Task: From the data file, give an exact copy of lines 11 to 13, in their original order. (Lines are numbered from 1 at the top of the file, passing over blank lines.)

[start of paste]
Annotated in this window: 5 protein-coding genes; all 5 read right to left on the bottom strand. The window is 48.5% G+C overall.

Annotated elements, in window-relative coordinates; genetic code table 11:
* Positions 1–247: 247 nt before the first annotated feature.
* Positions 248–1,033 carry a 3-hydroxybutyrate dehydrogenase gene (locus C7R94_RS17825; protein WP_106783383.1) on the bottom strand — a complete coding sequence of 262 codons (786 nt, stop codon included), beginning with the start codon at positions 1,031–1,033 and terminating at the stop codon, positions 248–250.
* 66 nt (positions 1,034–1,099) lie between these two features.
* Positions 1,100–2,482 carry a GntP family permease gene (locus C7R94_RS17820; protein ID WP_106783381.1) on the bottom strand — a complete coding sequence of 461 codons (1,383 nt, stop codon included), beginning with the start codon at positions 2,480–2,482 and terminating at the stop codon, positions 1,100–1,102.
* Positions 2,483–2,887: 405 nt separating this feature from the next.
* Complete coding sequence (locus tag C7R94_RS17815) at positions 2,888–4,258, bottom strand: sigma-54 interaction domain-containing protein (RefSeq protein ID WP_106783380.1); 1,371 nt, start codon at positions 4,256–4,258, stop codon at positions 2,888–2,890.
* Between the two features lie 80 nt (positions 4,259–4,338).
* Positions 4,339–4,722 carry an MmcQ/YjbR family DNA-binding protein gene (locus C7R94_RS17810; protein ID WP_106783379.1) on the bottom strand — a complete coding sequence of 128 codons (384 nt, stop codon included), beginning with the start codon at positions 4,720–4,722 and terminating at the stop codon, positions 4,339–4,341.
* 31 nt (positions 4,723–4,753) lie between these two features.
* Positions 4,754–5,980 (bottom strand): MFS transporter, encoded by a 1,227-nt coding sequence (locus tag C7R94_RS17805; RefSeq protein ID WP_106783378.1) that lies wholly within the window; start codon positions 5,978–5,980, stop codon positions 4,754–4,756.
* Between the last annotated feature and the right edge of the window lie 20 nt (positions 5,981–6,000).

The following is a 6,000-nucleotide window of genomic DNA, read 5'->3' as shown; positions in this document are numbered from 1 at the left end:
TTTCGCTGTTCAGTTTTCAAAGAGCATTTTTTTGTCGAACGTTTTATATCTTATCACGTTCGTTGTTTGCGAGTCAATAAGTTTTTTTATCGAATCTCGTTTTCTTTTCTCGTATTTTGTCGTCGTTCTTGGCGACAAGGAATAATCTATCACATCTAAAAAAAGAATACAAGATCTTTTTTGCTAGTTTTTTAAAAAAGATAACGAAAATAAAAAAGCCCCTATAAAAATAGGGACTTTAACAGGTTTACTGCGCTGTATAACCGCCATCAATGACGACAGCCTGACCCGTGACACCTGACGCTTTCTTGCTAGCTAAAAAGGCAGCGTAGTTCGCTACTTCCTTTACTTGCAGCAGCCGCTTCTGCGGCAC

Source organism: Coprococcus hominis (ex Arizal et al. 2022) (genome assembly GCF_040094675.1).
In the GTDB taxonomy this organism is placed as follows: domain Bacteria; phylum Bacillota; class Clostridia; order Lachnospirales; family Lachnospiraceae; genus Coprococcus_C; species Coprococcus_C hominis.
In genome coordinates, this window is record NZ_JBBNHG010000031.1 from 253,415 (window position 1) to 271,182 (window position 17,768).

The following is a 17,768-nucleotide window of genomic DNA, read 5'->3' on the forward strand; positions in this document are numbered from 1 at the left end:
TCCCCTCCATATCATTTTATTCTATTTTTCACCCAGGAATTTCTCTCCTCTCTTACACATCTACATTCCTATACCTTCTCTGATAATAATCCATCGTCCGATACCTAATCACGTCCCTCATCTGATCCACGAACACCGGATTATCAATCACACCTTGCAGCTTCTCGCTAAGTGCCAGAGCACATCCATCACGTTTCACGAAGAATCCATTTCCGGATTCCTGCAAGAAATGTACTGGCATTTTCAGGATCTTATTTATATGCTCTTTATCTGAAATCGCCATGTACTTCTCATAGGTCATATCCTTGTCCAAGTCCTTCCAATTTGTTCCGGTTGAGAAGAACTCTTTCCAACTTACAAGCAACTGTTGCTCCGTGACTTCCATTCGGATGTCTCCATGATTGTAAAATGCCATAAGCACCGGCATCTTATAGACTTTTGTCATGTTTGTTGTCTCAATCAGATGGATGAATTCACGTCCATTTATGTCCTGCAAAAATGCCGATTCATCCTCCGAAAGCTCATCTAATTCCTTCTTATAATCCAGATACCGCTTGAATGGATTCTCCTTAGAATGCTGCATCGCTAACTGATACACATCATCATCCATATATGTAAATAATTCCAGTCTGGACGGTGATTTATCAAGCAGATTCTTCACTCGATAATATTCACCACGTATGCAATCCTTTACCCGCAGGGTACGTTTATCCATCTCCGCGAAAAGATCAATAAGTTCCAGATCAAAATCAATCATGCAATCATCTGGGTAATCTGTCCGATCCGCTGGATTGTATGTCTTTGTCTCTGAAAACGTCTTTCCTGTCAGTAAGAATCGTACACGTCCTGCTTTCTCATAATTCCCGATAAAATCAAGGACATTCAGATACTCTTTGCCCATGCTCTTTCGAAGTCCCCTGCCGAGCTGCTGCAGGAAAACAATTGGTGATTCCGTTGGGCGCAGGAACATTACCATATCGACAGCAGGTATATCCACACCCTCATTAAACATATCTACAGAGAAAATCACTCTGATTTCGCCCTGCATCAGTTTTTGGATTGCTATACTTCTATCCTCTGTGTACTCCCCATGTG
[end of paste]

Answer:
* 31 nt (positions 4,723–4,753) lie between these two features.
* Positions 4,754–5,980 (bottom strand): MFS transporter, encoded by a 1,227-nt coding sequence (locus tag C7R94_RS17805; RefSeq protein ID WP_106783378.1) that lies wholly within the window; start codon positions 5,978–5,980, stop codon positions 4,754–4,756.
* Between the last annotated feature and the right edge of the window lie 20 nt (positions 5,981–6,000).